Danish company plans expansion amid boom in Montreal's video game sector

Unity Technologies, a Danish company which has 27 studios worldwide and some 2,000 employees, wants Montreal to be home to its second largest office.

Unity Technologies chooses city to expand operations, building its second largest offices

Since moving to Montreal in 2011, Unity Technologies has doubled its workforce every year. Currently, it has 74 position open at its Montreal office. (Radio-Canada)

Unity Technologies, a Danish company with 27 studios and some 2,000 employees worldwide, wants Montreal to be home to its second largest office.

The company announced Monday plans to triple its workforce at its Pointe-Saint-Charles studio, which will grow from 200 to 650 employees in the next three years. Currently, the company is advertising 74 available jobs in Montreal.

On its website, Unity Technologies describes the Montreal office as "a relaxed and super friendly lot — almost like a family without the hassle!"

Since moving to Montreal in 2011, the company has doubled its workforce every year.

Though 50 per cent of the company's games are for mobile devices, it makes games for nearly all modern platforms and produces computer graphic content for movies. 

"Unity is evolving. It wants to invest in Montreal because there is a lot of talent here," said the Montreal studio's director, André Gauthier.

The city, he said, is also a low-cost place to operate.

Montreal studio's director André Gauthier says Montreal is a cheap place to operate with plenty of high calibre talent to choose from. (Radio-Canada)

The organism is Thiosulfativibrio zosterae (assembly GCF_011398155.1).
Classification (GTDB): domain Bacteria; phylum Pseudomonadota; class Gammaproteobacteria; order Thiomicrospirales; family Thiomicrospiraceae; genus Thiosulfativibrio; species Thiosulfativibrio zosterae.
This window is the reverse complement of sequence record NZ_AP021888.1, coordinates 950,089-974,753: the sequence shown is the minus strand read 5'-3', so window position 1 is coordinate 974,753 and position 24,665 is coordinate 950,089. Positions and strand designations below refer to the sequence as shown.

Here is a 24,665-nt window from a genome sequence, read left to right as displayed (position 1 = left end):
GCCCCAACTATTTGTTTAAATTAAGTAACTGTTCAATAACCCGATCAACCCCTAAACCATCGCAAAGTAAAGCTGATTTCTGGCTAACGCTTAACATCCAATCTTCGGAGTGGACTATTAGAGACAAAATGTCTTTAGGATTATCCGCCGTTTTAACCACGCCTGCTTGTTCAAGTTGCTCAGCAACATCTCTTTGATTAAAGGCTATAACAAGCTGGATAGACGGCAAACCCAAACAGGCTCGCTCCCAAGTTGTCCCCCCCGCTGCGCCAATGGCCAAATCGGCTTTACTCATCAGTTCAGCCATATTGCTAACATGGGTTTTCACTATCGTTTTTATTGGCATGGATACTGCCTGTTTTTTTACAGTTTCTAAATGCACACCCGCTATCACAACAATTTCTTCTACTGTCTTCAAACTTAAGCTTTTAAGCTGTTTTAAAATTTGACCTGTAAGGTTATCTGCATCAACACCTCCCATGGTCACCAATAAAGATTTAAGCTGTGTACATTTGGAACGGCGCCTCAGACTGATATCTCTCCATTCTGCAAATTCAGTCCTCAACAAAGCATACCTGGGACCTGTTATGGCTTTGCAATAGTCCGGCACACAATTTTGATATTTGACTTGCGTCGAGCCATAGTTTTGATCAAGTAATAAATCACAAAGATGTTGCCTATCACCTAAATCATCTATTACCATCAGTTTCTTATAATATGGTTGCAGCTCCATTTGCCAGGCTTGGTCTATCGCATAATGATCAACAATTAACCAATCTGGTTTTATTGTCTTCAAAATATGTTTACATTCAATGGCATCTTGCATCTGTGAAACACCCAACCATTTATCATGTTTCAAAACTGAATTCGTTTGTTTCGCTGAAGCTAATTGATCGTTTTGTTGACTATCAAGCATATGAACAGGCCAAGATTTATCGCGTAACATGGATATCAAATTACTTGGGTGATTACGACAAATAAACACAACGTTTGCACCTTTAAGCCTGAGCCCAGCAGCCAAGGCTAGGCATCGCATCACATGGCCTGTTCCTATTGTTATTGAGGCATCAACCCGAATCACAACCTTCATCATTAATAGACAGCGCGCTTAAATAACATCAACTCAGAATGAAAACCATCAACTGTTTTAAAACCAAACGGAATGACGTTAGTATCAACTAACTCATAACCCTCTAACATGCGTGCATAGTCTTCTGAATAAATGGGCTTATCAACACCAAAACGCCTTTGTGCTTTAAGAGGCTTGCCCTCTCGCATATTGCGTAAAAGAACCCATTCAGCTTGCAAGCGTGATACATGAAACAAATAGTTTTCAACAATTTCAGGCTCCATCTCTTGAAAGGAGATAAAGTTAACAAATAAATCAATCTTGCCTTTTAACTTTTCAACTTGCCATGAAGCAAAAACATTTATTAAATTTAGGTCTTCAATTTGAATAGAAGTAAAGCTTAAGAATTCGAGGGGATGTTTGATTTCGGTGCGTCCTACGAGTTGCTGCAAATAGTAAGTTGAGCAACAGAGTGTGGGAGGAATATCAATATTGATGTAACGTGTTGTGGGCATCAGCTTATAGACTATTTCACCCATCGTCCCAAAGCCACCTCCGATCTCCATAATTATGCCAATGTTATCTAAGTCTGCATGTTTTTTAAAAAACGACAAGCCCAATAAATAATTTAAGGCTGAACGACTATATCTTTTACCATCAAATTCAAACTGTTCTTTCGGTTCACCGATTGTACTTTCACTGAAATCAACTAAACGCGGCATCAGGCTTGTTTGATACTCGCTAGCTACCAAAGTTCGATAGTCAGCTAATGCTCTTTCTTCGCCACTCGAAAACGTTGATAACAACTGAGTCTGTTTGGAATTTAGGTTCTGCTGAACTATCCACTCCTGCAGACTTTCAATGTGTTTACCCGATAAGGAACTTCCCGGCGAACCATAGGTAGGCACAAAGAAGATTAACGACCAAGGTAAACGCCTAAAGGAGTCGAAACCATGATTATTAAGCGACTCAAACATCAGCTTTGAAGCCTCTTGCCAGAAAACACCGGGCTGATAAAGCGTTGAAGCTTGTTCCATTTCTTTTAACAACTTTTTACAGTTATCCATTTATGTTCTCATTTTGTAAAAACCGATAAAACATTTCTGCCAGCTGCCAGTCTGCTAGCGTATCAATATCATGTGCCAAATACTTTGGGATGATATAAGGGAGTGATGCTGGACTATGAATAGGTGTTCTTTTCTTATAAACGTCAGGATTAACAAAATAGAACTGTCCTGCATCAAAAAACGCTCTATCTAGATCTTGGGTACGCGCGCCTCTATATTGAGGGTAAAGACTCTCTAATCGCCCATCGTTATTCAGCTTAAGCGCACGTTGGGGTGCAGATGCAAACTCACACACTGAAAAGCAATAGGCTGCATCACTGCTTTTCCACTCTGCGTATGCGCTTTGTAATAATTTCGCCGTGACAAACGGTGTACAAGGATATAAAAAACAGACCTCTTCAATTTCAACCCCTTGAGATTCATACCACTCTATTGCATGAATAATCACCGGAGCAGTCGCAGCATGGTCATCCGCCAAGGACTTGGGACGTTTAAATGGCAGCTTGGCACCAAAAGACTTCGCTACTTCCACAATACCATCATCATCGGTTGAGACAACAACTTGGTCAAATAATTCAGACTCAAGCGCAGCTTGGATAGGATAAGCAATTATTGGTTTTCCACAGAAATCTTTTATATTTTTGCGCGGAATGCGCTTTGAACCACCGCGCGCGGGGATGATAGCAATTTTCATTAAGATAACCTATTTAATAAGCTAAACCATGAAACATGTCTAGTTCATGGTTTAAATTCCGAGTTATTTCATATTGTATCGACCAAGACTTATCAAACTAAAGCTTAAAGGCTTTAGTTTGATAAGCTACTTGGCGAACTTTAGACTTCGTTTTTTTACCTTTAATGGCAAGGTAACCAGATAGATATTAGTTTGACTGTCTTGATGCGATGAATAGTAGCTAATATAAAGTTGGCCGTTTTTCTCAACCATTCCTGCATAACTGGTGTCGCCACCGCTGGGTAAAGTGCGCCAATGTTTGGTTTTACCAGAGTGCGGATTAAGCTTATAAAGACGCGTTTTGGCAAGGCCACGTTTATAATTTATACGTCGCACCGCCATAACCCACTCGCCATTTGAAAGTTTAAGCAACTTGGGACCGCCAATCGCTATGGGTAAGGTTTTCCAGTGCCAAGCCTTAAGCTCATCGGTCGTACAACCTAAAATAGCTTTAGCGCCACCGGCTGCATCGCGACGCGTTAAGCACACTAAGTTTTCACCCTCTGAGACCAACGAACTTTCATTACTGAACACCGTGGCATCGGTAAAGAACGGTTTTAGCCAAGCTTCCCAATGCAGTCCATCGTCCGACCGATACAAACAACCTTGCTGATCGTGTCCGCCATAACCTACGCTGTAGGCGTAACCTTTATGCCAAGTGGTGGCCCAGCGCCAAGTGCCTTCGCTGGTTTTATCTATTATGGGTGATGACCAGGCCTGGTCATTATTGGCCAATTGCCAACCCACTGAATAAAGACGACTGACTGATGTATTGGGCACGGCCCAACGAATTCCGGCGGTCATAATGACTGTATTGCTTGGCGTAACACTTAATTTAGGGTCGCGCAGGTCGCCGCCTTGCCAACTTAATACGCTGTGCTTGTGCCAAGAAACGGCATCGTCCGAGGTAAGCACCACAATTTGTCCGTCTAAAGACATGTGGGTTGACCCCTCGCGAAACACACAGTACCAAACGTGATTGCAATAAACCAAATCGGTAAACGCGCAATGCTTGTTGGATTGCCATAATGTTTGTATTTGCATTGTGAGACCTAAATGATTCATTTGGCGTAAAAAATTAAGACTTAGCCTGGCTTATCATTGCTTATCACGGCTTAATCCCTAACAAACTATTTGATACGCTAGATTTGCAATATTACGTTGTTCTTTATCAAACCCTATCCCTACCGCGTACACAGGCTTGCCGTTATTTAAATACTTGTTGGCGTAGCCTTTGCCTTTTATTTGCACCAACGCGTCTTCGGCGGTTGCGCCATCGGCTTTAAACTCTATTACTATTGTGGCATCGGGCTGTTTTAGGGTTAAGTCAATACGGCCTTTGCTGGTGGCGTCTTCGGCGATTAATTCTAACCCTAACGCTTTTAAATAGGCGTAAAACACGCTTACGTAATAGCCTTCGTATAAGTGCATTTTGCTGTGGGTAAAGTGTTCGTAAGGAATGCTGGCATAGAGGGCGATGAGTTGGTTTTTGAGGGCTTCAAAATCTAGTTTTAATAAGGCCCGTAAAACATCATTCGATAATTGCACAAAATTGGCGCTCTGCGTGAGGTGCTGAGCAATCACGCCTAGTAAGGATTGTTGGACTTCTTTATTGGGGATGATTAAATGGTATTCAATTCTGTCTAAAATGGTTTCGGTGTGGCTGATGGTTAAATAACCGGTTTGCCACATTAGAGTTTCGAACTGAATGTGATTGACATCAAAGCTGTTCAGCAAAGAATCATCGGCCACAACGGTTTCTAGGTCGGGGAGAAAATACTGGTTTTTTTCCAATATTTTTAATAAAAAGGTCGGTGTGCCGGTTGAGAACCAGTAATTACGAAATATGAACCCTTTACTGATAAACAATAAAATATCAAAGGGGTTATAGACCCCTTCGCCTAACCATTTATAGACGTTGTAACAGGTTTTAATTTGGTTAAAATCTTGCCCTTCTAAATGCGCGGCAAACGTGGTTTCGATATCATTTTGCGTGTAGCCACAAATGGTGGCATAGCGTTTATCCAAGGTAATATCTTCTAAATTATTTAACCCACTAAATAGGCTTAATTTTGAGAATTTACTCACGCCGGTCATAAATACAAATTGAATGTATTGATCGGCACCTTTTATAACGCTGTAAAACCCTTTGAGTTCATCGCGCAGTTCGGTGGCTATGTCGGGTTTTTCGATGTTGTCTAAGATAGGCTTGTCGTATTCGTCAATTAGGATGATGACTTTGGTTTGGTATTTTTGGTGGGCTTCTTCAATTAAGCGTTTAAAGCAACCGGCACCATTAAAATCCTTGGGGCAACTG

"We are going to look for jobs not only in video game technologies, but also in the field of artificial intelligence, in the cloud domain, therefore, network infrastructures," Gauthier he said.

Mélanie Joly, the federal tourism minister, attended the announcement Monday.

"There was a vision and, little by little, governments have supported this vision here and there, we see the results," she said

Mitch Garber, president of Invest in Canada, said there is "a fierce competition for foreign investment in Canada" and "there are many cities or countries that would like to have Unity's office as the second largest Unity office in the world."

Quebec Minister of Economy and Innovation Pierre Fitzgibbon said the announcement is proof of "the attraction of Montreal as an international centre."

Based on a report by Radio-Canada


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